Industrial titan General Electric (NYSE:GE) is in the midst of a seismic shift in its operations. It's jettisoning most of its financial businesses and refocusing on its core industrial roots. It's already starting to look more like rival Honeywell than its former self.
Now that it has shed its systemically important financial institution (SIFI) status, GE's plans are moving full steam ahead. But ahead...to where?
Here's a glimpse at where GE's likely to find itself in 2020.
How far we've come
GE has already made immense changes to its portfolio in the last 10 years. So much so, in fact, that it's barely recognizable as the same company it was in 2007.
In 2007, GE still owned an 80% stake in NBC Universal (which is now fully owned by Comcast). It had a business selling private-label credit cards for retailers like Wal-Mart and Amazon.com (which it spun off as Synchrony Financial in 2015). And it still made appliances like refrigerators and dishwashers (a business it sold to China's Haier earlier this year).
These businesses, along with GE's other financial operations, made up about half of the company's revenue in 2007:
Contrast that with the first half of 2016, when the company's biggest revenue generators were its power and aviation businesses. This portfolio of industrial businesses looks a lot more like Honeywell's than like the GE of ten years ago:
The only remaining business in GE's portfolio that doesn't fit with its industrial refocus is its famous consumer lighting business. Expect to see that unit sold off by 2020 as well.
The digital industrial company
Even though its consumer financial and appliance arms are a thing of the past, GE will still build complex machinery and sell it to clients large and small. But once those machines are sold, the company often derives additional revenue through profitable service contracts. With its recent acquisition of Alstom, GE has even been able to start servicing the equipment of its competitors, including Siemens.
GE is also investing in software, putting time and money into the creation of Predix, its cloud-based operating system that doubles as a software platform for industrial applications. In 2015, the company logged more than $5 billion in revenue from software and software-related products.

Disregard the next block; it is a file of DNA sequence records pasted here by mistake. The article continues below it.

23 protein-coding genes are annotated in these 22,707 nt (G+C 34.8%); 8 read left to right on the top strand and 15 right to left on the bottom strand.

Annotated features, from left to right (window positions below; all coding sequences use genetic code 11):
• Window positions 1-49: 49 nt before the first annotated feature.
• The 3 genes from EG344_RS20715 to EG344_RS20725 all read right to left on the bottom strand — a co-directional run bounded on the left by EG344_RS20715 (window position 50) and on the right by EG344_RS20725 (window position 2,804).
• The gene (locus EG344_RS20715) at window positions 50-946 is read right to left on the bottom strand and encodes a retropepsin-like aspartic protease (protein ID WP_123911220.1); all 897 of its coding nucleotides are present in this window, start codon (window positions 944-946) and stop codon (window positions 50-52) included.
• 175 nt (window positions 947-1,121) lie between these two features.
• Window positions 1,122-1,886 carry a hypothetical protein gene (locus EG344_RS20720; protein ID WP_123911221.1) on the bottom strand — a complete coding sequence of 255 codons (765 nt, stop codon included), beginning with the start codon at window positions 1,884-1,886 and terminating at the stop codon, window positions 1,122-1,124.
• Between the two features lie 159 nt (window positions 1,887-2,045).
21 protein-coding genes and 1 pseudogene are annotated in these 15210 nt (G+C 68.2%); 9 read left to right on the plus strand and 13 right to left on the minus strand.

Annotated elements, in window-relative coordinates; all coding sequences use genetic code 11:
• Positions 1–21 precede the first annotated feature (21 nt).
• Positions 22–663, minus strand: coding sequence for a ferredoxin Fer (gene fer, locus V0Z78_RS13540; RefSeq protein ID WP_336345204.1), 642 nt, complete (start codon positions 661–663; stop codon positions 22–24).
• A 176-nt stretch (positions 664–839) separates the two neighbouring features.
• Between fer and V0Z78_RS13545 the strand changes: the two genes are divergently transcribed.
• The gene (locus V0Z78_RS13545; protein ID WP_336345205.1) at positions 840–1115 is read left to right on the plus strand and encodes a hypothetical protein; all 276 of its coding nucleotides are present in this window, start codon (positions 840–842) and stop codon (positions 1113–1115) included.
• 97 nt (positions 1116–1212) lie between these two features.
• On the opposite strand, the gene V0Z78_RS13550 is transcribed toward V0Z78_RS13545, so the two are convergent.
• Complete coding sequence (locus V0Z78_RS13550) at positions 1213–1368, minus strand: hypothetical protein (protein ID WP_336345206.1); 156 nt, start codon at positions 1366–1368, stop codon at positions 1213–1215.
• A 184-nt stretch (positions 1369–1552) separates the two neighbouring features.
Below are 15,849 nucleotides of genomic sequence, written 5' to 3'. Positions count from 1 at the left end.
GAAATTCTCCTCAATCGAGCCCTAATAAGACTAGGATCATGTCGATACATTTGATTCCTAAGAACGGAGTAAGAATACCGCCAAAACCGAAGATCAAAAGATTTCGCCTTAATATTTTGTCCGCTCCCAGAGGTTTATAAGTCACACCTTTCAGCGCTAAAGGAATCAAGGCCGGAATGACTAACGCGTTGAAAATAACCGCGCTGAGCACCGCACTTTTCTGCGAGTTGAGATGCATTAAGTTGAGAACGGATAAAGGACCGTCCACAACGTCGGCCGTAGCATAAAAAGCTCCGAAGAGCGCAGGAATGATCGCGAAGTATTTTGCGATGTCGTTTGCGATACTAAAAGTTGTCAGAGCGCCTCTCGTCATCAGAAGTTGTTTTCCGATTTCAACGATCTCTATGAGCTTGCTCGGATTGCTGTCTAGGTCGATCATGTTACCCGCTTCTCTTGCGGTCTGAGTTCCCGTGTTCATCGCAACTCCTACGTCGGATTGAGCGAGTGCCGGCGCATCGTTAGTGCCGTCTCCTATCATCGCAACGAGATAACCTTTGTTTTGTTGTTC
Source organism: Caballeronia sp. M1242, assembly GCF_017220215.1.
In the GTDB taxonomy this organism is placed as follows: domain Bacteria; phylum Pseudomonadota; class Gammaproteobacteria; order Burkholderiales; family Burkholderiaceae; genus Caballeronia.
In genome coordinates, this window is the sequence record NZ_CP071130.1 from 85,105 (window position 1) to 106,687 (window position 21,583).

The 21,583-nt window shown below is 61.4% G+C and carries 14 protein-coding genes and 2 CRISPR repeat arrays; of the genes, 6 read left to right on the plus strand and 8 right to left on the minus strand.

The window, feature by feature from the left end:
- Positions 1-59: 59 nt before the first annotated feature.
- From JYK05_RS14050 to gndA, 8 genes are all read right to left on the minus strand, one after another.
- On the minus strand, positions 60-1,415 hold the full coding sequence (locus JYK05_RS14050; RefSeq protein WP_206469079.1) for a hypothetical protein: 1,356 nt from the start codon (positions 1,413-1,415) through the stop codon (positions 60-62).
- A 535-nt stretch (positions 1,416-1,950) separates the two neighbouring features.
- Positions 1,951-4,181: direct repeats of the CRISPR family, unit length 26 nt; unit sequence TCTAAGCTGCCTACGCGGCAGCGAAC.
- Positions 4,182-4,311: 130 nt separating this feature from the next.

CEO Jeff Immelt thinks that may be just a drop in the bucket, though. "The opportunity for industrial companies is to grab this next age of productivity," Immelt said at the 2015 Minds and Machines conference in San Francisco.
GE expects to triple its software revenue to $15 billion by 2020. That would make it one of the top 10 software companies in the world. "It's a very ambitious goal, but with that said, the market opportunity is large as well," GE's Chief Digital Officer Bill Ruh said in an interview.
Indeed, cloud-based platforms are big business. GE's Predix has joined early adopters Amazon Web Services and Microsoft Azure -- established platforms with approximate revenues of $5 billion to $7 billion each in 2015. Expect services and software revenue to make up a larger and larger portion of GE's overall revenue by 2020.
Giving it back
One of the benefits to owning shares in an industrial giant is its dividend. But GE's ordinary quarterly dividend has been frozen at $0.23 per share for nearly two years. Instead, GE has chosen to return money to shareholders in other ways.
GE is on track to fulfill its plan to return $26 billion to shareholders in 2016. About $8 billion will come in the form of dividends, while an additional $18 billion will result from share buybacks and repurchases. And with GE's SIFI status -- which was holding up some of these transactions -- now officially rescinded, this will more than make up for the dividend freeze.
In his 2016 letter to shareholders, Immelt made the further commitment to return $100 billion to them through share repurchases and dividends between 2015 and 2018. That's up from the $90 billion he was promising last year.
The GE of the future will look very different than the GE of the past, but even in 2020, it will still look like a solid company. In 2020, investors should be rewarded by a growing quarterly dividend, and several special dividends and share buybacks along the way. More revenue from services and software will help the company maintain its cutting edge.
If Predix fails to catch on, though, GE's prognosis will be drastically different. Smart investors will keep an eye on the growth of the Predix platform to ensure it's meeting its goals...and not losing ground to its competition. Growth (or lack thereof) in the company's services backlog will also be a good indicator of whether GE's digital dreams are translating into rewarding realities for its shareholders.
John Bromels has no position in any stocks mentioned. The Motley Fool owns shares of General Electric. Try any of our Foolish newsletter services free for 30 days. We Fools may not all hold the same opinions, but we all believe that considering a diverse range of insights makes us better investors. The Motley Fool has a disclosure policy.